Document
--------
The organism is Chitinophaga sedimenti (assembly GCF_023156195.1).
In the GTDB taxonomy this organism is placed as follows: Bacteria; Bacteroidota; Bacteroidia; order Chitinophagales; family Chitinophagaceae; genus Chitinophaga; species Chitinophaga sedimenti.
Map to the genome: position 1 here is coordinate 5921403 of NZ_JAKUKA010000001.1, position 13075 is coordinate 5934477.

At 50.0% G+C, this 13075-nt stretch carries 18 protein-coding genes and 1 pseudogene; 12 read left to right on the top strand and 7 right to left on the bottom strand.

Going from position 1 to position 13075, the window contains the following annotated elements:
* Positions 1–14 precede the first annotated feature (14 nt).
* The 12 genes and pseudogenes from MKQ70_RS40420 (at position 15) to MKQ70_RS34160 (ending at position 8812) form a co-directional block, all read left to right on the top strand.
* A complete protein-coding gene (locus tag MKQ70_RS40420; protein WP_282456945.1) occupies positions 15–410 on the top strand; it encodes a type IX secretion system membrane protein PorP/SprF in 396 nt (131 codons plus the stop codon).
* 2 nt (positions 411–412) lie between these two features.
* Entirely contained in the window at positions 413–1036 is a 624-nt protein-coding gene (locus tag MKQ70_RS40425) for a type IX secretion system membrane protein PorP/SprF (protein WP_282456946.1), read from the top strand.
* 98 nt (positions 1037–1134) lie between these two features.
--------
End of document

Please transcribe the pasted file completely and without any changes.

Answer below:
The organism is Chitinophaga sedimenti (assembly GCF_023156195.1).
In the GTDB taxonomy this organism is placed as follows: Bacteria; Bacteroidota; Bacteroidia; order Chitinophagales; family Chitinophagaceae; genus Chitinophaga; species Chitinophaga sedimenti.
Map to the genome: position 1 here is coordinate 5921403 of NZ_JAKUKA010000001.1, position 13075 is coordinate 5934477.

At 50.0% G+C, this 13075-nt stretch carries 18 protein-coding genes and 1 pseudogene; 12 read left to right on the top strand and 7 right to left on the bottom strand.

Going from position 1 to position 13075, the window contains the following annotated elements:
* Positions 1–14 precede the first annotated feature (14 nt).
* The 12 genes and pseudogenes from MKQ70_RS40420 (at position 15) to MKQ70_RS34160 (ending at position 8812) form a co-directional block, all read left to right on the top strand.
* A complete protein-coding gene (locus tag MKQ70_RS40420; protein WP_282456945.1) occupies positions 15–410 on the top strand; it encodes a type IX secretion system membrane protein PorP/SprF in 396 nt (131 codons plus the stop codon).
* 2 nt (positions 411–412) lie between these two features.
* Entirely contained in the window at positions 413–1036 is a 624-nt protein-coding gene (locus tag MKQ70_RS40425) for a type IX secretion system membrane protein PorP/SprF (protein WP_282456946.1), read from the top strand.
* 98 nt (positions 1037–1134) lie between these two features.